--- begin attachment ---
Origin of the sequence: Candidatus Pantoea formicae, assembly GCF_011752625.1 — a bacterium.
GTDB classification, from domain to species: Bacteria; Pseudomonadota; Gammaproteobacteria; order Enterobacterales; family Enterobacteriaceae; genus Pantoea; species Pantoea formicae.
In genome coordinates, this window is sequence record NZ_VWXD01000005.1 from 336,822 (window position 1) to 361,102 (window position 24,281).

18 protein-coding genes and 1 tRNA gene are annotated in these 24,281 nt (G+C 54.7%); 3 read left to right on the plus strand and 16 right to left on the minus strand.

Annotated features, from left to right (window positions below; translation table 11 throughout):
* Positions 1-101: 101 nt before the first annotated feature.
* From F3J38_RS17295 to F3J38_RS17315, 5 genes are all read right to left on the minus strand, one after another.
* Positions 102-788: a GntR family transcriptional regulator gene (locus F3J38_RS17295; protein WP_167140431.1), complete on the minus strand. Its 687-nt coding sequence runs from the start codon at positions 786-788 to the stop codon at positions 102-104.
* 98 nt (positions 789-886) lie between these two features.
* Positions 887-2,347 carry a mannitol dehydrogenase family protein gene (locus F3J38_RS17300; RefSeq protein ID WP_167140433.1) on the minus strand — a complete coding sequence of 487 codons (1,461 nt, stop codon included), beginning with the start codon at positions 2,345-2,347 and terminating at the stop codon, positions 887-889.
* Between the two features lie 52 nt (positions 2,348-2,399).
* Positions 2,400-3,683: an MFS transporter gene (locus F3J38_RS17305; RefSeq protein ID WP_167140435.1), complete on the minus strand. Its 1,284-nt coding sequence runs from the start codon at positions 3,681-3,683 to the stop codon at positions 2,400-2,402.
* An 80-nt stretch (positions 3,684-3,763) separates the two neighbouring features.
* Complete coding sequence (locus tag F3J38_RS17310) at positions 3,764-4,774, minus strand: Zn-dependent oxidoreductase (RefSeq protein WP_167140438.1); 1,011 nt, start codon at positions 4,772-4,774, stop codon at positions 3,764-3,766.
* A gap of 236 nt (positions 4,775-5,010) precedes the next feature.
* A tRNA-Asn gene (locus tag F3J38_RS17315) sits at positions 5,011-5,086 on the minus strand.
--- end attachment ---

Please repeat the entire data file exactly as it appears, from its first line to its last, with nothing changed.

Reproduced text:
Origin of the sequence: Candidatus Pantoea formicae, assembly GCF_011752625.1 — a bacterium.
GTDB classification, from domain to species: Bacteria; Pseudomonadota; Gammaproteobacteria; order Enterobacterales; family Enterobacteriaceae; genus Pantoea; species Pantoea formicae.
In genome coordinates, this window is sequence record NZ_VWXD01000005.1 from 336,822 (window position 1) to 361,102 (window position 24,281).

18 protein-coding genes and 1 tRNA gene are annotated in these 24,281 nt (G+C 54.7%); 3 read left to right on the plus strand and 16 right to left on the minus strand.

Annotated features, from left to right (window positions below; translation table 11 throughout):
* Positions 1-101: 101 nt before the first annotated feature.
* From F3J38_RS17295 to F3J38_RS17315, 5 genes are all read right to left on the minus strand, one after another.
* Positions 102-788: a GntR family transcriptional regulator gene (locus F3J38_RS17295; protein WP_167140431.1), complete on the minus strand. Its 687-nt coding sequence runs from the start codon at positions 786-788 to the stop codon at positions 102-104.
* 98 nt (positions 789-886) lie between these two features.
* Positions 887-2,347 carry a mannitol dehydrogenase family protein gene (locus F3J38_RS17300; RefSeq protein ID WP_167140433.1) on the minus strand — a complete coding sequence of 487 codons (1,461 nt, stop codon included), beginning with the start codon at positions 2,345-2,347 and terminating at the stop codon, positions 887-889.
* Between the two features lie 52 nt (positions 2,348-2,399).
* Positions 2,400-3,683: an MFS transporter gene (locus F3J38_RS17305; RefSeq protein ID WP_167140435.1), complete on the minus strand. Its 1,284-nt coding sequence runs from the start codon at positions 3,681-3,683 to the stop codon at positions 2,400-2,402.
* An 80-nt stretch (positions 3,684-3,763) separates the two neighbouring features.
* Complete coding sequence (locus tag F3J38_RS17310) at positions 3,764-4,774, minus strand: Zn-dependent oxidoreductase (RefSeq protein WP_167140438.1); 1,011 nt, start codon at positions 4,772-4,774, stop codon at positions 3,764-3,766.
* A gap of 236 nt (positions 4,775-5,010) precedes the next feature.
* A tRNA-Asn gene (locus tag F3J38_RS17315) sits at positions 5,011-5,086 on the minus strand.